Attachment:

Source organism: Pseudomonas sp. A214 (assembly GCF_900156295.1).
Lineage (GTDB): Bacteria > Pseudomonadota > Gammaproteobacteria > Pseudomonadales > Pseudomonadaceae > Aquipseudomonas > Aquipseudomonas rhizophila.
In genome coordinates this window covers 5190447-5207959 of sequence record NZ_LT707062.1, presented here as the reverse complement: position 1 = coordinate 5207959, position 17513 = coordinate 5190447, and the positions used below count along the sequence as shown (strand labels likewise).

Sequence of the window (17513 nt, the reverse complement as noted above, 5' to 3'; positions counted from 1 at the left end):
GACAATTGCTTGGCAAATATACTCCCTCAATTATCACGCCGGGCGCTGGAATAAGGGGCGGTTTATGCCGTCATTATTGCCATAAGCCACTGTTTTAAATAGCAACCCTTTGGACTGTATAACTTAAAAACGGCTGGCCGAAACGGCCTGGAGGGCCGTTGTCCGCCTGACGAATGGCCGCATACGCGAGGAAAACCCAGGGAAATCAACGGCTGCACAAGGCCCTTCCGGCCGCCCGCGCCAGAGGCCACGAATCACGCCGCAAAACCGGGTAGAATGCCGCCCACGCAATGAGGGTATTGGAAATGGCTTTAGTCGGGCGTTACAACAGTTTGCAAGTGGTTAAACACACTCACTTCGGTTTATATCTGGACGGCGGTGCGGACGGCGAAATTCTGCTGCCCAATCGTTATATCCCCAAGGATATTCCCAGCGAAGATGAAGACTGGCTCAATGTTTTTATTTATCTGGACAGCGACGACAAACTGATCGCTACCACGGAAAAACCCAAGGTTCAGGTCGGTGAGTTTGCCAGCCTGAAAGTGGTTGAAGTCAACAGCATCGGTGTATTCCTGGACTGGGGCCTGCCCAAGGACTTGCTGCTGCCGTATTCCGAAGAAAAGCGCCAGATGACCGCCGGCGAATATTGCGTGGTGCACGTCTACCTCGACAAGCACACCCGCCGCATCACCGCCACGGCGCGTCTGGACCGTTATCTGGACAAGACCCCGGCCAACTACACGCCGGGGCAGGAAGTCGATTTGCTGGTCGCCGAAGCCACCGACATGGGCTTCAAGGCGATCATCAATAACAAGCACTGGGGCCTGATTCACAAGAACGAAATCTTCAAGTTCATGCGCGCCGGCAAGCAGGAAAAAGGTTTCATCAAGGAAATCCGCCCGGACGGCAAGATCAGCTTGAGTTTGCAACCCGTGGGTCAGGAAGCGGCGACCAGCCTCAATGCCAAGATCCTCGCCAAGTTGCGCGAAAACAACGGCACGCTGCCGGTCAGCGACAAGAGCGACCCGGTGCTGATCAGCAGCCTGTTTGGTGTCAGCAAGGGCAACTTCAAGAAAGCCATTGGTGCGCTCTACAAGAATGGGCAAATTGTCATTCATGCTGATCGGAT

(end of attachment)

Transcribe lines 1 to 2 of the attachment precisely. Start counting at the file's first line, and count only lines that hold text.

Source organism: Pseudomonas sp. A214 (assembly GCF_900156295.1).
Lineage (GTDB): Bacteria > Pseudomonadota > Gammaproteobacteria > Pseudomonadales > Pseudomonadaceae > Aquipseudomonas > Aquipseudomonas rhizophila.